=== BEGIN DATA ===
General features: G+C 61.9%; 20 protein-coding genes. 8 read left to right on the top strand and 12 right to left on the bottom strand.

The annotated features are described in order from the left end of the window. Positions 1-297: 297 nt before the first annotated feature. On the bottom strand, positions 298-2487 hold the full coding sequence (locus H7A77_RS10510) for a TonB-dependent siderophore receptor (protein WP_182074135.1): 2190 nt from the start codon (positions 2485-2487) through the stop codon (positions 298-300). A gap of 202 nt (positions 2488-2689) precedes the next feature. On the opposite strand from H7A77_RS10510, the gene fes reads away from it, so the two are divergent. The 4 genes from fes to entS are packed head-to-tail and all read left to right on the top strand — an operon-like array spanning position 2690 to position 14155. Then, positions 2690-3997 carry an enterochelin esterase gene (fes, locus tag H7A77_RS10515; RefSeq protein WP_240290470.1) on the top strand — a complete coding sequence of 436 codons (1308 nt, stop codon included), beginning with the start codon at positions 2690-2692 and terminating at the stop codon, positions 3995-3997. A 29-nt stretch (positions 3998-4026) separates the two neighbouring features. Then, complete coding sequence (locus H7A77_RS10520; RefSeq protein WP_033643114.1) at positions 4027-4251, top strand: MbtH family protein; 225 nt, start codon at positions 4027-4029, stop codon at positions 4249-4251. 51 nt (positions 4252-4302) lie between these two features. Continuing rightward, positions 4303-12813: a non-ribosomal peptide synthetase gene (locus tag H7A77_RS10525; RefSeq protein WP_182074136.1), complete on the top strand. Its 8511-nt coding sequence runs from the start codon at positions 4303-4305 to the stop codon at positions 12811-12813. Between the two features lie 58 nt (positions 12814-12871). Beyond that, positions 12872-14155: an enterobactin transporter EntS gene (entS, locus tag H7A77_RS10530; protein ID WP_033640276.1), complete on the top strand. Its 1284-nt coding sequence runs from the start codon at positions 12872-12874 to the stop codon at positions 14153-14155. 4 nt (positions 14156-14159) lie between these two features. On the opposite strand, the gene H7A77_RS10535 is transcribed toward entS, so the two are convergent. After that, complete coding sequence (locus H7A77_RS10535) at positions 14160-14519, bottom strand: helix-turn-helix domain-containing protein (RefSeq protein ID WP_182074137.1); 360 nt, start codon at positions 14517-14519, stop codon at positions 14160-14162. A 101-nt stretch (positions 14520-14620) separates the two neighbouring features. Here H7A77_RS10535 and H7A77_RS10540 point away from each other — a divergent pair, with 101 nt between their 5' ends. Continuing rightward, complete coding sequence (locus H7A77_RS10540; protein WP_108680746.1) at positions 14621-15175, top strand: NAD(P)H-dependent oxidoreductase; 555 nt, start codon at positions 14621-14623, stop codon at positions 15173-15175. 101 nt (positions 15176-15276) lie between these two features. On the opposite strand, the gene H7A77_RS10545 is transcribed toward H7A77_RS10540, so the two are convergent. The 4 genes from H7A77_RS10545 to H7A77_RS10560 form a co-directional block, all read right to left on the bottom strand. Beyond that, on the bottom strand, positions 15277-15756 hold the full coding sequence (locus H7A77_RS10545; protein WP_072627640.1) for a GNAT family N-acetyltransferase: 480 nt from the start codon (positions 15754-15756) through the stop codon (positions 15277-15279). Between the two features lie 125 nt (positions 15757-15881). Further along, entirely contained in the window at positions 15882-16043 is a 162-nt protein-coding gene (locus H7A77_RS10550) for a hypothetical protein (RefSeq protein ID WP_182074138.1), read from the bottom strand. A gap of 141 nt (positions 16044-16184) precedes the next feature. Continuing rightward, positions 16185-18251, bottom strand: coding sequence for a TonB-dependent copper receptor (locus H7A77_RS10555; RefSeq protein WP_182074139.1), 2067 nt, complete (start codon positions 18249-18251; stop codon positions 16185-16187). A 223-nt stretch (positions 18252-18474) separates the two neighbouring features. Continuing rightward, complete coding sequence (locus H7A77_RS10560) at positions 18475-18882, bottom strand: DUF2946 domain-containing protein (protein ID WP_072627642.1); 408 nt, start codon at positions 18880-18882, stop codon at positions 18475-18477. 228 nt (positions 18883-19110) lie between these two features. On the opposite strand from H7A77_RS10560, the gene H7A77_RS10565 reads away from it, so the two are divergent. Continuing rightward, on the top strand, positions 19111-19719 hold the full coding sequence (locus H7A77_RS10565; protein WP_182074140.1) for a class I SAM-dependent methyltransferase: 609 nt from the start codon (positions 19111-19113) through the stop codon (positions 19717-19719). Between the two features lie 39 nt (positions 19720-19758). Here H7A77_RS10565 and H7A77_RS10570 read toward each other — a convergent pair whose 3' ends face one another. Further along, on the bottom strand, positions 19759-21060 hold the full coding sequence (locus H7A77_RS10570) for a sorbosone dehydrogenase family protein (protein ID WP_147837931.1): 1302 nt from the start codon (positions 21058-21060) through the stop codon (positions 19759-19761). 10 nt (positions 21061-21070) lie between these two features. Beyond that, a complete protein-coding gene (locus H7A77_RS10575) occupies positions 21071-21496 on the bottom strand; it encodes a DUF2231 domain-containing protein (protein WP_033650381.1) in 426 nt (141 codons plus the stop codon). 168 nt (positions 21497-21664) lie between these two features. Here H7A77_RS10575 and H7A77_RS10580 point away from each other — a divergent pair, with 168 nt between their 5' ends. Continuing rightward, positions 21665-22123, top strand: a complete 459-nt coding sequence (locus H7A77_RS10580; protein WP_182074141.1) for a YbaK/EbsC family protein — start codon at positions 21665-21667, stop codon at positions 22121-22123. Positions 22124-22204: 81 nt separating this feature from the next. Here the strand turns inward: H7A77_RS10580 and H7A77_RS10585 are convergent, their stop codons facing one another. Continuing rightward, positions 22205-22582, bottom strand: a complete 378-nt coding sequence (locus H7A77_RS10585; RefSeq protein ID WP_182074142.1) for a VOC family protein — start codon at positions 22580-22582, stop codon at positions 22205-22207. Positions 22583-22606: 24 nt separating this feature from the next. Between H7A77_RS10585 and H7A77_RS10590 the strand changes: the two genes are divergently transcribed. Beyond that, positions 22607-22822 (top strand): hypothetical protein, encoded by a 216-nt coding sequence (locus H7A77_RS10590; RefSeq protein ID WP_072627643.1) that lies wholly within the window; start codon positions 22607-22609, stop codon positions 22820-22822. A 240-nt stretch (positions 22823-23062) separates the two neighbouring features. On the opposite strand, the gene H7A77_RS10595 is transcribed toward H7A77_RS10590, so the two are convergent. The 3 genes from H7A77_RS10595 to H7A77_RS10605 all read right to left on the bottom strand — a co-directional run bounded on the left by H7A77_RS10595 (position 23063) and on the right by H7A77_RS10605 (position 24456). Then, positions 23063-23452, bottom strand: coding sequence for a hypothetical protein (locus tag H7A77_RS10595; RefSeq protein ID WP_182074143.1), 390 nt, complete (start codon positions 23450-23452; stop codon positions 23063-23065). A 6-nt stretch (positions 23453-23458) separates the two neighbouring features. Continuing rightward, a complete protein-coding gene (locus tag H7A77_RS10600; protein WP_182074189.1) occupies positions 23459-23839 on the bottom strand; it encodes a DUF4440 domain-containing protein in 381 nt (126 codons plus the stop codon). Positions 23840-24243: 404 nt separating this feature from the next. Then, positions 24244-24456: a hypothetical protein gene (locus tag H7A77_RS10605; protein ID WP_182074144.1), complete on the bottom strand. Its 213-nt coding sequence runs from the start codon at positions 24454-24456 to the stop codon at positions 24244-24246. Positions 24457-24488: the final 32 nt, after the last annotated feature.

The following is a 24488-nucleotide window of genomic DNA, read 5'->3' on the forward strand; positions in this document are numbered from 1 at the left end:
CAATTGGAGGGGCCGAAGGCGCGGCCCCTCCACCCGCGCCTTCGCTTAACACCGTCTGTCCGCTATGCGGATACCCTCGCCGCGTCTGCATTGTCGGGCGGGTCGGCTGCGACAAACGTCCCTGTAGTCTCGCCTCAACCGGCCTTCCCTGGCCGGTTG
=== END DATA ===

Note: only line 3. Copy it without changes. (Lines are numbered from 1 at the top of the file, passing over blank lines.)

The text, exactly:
The following is a 24488-nucleotide window of genomic DNA, read 5'->3' on the forward strand; positions in this document are numbered from 1 at the left end: